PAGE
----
Nigeria has witnessed a sudden boom in the number of incubators and accelerators available to support entrepreneurs. With this network of support, the country has become a major hub for African startups. Nigeria also attracts entrepreneurs and investors with its relatively low tax rates and large, multiethnic population with purchasing power. In addition, the country represents Africa’s largest national economy, and it has a low debt-to-GDP ratio. Despite the obvious benefits, many would-be entrepreneurs do not know how to start a new business in Nigeria
For those who are interested in turning a great idea into a thriving business, the following tips can help them get on the road to success.
Write a solid business plan.
The success of virtually every company lies in the amount of planning that goes into its creation. Writing a business plans helps entrepreneurs think through their ideas and create a logical, stepwise process for reaching their goals. The business plan serves as a guide throughout the life of the business. Entrepreneurs can return to it at any time to get back on track or to get a better idea of the next steps to take to expand the business. For many, the plan becomes a source of inspiration and motivation. The startup path is a difficult one, but the ability to refer to a document that provides a comprehensive game plan makes these struggles easier.
Some estimate that more than 85 percent of Nigerian small businesses operate without a business plan. Without this all-important document, business owners won’t know when they have strayed from their original plan, and more importantly, they will have trouble getting back on track. A solid business plan is moreover necessary to receive funding, whether from investors or banks, because it demonstrates that an entrepreneur has more than just a good idea. A solid business plan shows that an entrepreneur has conducted the necessary research to answer major questions about the business’ target market, product or service, operations, and leadership structure.
Get acquainted with the market.
Before launching a business, individuals must have a thorough understanding of the market, meaning both the local market and the broader industry. People should understand where their business fits into the larger picture, including the competition, and they should know what value they offer to customers. Once people get a handle on the market, they must continue to follow it closely because changes can occur quickly and the company that responds the quickest is usually the most successful. It’s also important to remember that changes occur both within local markets and across an industry as a whole.
Market research is an invaluable aspect of the feasibility study, which asks why and how a startup will succeed, given current market conditions. While entrepreneurs should trust their gut in many situations, the truth is that they need more support than that before risking their livelihoods on a new venture. All information upon which decisions are based should be researched and verified. Starting a business blindly sets the venture up for failure.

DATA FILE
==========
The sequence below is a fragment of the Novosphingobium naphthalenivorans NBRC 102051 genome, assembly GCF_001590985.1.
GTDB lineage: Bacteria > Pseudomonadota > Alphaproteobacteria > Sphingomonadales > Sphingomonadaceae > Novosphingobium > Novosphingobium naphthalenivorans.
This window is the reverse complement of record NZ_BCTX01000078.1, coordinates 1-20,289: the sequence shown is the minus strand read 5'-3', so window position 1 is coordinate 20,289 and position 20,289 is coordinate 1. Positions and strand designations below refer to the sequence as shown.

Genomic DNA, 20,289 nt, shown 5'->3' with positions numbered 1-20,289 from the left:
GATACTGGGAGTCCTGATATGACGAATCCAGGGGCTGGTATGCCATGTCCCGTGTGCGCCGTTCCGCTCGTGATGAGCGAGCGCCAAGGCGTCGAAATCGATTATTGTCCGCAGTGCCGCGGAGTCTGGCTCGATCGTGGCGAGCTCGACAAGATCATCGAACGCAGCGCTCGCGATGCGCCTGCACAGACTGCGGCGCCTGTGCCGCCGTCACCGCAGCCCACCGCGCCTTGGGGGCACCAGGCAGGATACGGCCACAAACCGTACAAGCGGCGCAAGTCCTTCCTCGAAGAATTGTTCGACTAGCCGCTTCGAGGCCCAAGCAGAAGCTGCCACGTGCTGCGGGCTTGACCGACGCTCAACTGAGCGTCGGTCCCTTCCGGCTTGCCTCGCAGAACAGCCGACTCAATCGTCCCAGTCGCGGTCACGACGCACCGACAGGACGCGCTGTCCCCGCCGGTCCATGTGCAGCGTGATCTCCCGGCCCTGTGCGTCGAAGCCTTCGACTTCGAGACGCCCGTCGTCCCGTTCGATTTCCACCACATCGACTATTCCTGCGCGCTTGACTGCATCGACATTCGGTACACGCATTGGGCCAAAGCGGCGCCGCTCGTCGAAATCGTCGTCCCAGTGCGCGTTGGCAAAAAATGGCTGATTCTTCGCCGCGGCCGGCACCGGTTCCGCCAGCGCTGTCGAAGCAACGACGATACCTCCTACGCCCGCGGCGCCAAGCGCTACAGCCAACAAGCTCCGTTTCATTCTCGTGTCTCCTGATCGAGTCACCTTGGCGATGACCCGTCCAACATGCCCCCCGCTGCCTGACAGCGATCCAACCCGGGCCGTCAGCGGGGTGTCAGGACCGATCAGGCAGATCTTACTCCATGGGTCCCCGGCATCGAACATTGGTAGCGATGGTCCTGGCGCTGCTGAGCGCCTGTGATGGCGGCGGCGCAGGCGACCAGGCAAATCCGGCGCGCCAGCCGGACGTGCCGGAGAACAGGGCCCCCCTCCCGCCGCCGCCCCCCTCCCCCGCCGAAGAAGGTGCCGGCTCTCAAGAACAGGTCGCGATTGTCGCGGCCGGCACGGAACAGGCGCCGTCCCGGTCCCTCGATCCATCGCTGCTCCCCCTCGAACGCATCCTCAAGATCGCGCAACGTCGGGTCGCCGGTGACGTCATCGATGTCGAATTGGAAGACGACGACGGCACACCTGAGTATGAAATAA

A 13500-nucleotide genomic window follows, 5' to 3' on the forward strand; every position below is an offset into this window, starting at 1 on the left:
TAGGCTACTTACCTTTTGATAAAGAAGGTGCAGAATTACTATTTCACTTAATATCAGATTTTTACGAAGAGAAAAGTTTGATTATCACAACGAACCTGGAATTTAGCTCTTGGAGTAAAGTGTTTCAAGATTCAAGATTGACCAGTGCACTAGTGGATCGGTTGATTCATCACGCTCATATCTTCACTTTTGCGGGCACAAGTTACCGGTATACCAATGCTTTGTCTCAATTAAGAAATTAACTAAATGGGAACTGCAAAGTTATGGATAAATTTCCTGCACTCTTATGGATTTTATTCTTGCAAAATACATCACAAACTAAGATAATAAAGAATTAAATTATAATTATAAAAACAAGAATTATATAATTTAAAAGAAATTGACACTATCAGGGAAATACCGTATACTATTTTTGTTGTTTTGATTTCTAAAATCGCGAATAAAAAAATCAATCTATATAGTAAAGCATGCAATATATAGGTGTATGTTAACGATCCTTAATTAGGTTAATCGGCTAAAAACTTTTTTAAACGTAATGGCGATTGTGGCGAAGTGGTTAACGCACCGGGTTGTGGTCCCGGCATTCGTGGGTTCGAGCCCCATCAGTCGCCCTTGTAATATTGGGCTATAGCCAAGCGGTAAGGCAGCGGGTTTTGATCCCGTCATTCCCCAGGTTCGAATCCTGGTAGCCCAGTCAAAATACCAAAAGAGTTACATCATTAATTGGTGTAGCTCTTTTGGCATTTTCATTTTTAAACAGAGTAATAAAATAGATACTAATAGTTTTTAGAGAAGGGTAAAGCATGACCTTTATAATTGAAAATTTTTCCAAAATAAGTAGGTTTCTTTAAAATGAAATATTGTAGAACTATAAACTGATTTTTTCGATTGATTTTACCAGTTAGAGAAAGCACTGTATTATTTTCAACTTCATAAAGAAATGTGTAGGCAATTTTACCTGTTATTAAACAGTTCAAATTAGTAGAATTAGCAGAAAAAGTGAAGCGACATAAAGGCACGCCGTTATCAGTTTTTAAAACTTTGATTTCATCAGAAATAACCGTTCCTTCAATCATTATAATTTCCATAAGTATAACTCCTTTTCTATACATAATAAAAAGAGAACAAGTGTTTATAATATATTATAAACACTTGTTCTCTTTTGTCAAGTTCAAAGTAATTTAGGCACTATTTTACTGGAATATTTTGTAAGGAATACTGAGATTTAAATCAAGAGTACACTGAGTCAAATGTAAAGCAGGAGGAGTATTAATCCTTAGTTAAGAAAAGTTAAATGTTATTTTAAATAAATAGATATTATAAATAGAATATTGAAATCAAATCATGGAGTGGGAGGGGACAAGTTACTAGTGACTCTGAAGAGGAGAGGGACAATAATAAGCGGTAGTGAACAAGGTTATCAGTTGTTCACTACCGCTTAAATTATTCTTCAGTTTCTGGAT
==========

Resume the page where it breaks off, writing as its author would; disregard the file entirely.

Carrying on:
Secure registration and licensure for the business.
Entrepreneurs should pay close attention to regulations in order to avoid missteps that could potentially cost a great deal of money, or jeopardize their business entirely. Most businesses in Nigeria operate as sole proprietorships, but entrepreneurs should seriously consider also registering a business name with the government’s Corporate Affairs Commission. Other business type options include public or limited liability entities. Other licenses and permits may be necessary depending on the industry and the market as well. Ideally, entrepreneurs should enlist the help of a reputable lawyer to guide them through the process, in order to avoid mistakes and bureaucratic red tape. Lawyers can also help entrepreneurs draft sound business policies and legal terms of operation.
Look for startup capital in a variety of locations.
Anywhere in the world, financing is always the most difficult challenge for entrepreneurs. Nigeria presents its own challenges, but securing funding has become easier in recent years. The right approach to funding largely depends on the type of business than an entrepreneur want to create. Smaller operations may not need much money to get off the ground. In these cases, an entrepreneur may already have enough capital in the bank or may be able to fundraise enough from their friends and family to get the business running. In other cases, more traditional funding routes may be necessary.
Entrepreneurs should exercise caution when approaching a bank for a business loan. If the company starts off with a massive debt on its shoulders, it is that much easier for the business to fail. Business owners should make sure that they are getting a decent deal and that the terms are favorable and flexible enough to accommodate the typical fluctuations in startup revenue streams.
Entrepreneurs should not be afraid to be creative when it comes to funding. Some companies can open their doors without any loans by negotiating a line of credit with their suppliers. Other companies have created strategic partnerships with larger organizations capable of financing them. In this situation, the terms of the agreement should be scrutinized by a lawyer to ensure they are fair. Companies may also want to approach potential customers to secure a contract that guarantees immediate income and precludes the need for loans.